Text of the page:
Europe blog

2021-02-22 What has the EU done for Sweden? (and vice-versa)

In 2014, during the European Parliament elections period, a publication was made in Sweden under the name “Vad har EU gjort för Sverige – och vad har Sverige gjort för EU?” meaning “What has the EU done for Sweden – and what has Sweden done for the EU?” 

The publication was written by Fredrik Erixon (ECIPE) and Stefan Fölster (Reforminstitutet). Both writers are known in the public debate and working for market-liberal think tanks.

One of the main ambitions of this publication was to provide arguments and findings in favour of Sweden as an EU-member state and country. Another ambition was to analyse and compare different results, as economic and welfare development, since 1995 when Sweden joined the EU after a popular referendum.

Their analysis relates to a government survey called Consequence Inquiry (Konsekvensutredningen) from 1993, when the Swedish government analysed the accession process. Here is a summary of the main conclusions: 

  • Since 1995, Sweden’s external trade has grown faster than anyone could predict. The same can be said with direct investments from Sweden to other EU-countries. 
  • Swedish trade has been specialised and the high intensity of “EU:s defensive trade policy” has probably not had any notable influence on Sweden’s total amount of trade.  
  • In the agricultural sector, Sweden went from a more regulated and protectionist system to a similar system based on the Common Agricultural Policy (CAP)
  • Food and provisions prices became adjusted to other EU-countries and were reduced to around 20 per cent compared to different prices.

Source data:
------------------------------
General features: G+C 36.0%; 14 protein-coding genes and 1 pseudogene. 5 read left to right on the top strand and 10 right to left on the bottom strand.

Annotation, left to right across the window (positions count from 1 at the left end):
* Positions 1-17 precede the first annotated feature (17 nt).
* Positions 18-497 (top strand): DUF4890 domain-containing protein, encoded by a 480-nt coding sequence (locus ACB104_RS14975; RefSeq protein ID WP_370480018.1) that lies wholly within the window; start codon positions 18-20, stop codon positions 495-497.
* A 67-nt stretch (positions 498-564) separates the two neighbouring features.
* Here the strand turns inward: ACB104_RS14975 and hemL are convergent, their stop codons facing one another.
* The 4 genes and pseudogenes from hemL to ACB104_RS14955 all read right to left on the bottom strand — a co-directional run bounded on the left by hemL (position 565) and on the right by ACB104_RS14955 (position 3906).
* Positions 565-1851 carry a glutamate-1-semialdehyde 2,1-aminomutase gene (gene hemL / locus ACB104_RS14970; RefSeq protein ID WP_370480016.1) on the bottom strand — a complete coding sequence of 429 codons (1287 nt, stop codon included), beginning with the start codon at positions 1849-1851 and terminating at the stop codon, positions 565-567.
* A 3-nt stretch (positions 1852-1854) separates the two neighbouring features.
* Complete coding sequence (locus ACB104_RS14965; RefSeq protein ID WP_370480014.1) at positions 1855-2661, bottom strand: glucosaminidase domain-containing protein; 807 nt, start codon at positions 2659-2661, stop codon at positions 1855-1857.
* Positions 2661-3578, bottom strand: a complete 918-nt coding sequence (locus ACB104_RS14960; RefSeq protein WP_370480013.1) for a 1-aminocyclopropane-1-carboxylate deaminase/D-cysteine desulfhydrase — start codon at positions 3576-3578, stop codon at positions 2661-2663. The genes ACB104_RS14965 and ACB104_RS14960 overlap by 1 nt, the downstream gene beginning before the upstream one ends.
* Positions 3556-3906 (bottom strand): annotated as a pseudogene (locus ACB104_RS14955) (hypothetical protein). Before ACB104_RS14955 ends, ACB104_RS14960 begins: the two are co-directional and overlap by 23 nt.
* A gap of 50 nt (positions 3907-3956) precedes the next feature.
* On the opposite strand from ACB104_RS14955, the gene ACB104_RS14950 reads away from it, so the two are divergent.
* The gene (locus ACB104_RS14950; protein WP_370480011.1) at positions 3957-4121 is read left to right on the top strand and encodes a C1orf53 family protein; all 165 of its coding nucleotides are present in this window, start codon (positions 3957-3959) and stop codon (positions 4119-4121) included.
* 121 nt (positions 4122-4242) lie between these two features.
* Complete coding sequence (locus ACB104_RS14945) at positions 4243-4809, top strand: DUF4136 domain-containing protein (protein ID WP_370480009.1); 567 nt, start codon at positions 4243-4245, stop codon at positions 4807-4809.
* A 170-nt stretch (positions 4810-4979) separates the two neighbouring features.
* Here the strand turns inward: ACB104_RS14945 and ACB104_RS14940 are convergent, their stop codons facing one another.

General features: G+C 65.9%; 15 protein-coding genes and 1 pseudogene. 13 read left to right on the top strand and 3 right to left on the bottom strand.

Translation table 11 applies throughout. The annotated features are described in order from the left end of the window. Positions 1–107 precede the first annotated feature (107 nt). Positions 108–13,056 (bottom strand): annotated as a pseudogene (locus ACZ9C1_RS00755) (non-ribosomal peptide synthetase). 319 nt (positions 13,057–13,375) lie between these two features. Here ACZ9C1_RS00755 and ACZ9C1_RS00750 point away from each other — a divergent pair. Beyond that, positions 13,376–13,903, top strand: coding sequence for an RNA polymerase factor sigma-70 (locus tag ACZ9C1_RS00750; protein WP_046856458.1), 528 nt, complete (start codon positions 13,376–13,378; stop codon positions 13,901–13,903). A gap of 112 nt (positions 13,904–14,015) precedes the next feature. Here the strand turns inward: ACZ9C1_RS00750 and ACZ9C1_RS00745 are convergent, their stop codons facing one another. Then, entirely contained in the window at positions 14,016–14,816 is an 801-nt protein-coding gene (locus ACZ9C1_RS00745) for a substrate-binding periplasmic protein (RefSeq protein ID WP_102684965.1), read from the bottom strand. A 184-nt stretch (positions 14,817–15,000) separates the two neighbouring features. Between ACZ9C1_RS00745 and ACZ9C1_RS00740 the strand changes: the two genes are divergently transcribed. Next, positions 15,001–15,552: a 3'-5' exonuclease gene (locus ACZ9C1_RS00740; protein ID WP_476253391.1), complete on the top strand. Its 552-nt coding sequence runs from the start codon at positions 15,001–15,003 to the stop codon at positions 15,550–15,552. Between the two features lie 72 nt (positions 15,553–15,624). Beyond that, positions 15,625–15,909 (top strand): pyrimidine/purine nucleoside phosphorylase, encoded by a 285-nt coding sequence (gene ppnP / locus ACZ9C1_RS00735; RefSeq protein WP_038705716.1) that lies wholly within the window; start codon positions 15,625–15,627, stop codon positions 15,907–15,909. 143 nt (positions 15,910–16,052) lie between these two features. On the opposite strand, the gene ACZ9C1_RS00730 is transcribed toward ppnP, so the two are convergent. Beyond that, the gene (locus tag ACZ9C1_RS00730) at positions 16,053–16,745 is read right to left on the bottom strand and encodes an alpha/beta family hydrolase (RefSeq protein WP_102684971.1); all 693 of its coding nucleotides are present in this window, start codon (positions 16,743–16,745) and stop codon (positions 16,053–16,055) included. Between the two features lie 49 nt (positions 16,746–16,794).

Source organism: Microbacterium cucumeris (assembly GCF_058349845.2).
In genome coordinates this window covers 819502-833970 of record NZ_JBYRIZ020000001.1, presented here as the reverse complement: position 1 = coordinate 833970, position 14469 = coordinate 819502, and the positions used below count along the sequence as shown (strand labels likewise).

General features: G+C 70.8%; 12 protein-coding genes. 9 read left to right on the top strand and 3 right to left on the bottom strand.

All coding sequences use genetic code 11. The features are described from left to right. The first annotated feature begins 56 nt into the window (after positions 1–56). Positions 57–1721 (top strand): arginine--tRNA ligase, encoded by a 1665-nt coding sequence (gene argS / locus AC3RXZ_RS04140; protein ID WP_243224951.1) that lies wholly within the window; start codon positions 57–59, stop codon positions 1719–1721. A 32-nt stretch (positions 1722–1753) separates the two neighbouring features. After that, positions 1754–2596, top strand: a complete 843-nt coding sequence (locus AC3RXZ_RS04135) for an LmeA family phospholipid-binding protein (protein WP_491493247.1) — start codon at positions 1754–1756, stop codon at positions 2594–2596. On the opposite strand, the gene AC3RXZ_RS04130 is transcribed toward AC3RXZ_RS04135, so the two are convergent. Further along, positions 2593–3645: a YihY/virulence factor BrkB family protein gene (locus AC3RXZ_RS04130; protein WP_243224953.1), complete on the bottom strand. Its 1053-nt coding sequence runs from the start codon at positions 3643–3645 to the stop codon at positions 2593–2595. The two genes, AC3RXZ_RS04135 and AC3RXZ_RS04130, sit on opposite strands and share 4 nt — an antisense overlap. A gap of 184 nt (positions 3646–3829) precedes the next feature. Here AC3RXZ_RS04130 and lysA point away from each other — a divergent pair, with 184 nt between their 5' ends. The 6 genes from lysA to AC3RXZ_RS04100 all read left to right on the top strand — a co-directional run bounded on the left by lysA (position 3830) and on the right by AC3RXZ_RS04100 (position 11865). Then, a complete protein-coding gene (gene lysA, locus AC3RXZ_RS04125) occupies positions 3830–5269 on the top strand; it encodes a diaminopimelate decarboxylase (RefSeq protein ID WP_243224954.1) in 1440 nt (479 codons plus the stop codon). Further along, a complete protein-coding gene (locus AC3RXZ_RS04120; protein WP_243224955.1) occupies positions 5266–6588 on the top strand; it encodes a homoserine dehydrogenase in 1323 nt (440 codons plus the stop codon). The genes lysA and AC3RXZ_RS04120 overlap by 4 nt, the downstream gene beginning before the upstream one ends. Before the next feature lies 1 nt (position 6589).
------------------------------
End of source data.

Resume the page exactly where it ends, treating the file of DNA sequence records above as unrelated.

• Imposing EU:s deregulations followed by the membership process influenced trade in sectors as telecommunications, but there has not been a substantial effect on public procurements across state borders. 
  • Employment levels have changed little, while real wage growth has been phenomenal with an increase of 44 per cent since 1995
  • The most significant immigration took place after Sweden decided to abstain from transition rules in 2004 when the EU was enlarged with ten new countries as Poland and Estonia. 
  • Wage dispersion is in principle unchanged since Sweden became an EU-member state. 
  • There is a surprise regarding the membership fee since it became 10 billion SEK (around 900 000 Euros) lower than officially expected.
  • The taxation system has been affected differently, and Sweden has lowered the taxation burden since the membership. Some tax-competition within the EU may have influenced. However, it was mostly due to lower interest rates on government debt, lower membership fee. 
  • Total consumption increased by 20 per cent, and the feared increase in alcohol-related damages did not occur. 

In their summary, Erixon and Fölster write that it can be said that during the 1994 referendum, neither concerns and misgivings of the “No side” (against EU-membership), and optimism and hopes of the “Yes side” (in favour of EU-membership) were fulfilled. 

For more information, the publication “Twenty five years of Swedish reforms”, also written by Stefan Fölster, and Johan Kreicbergs.  

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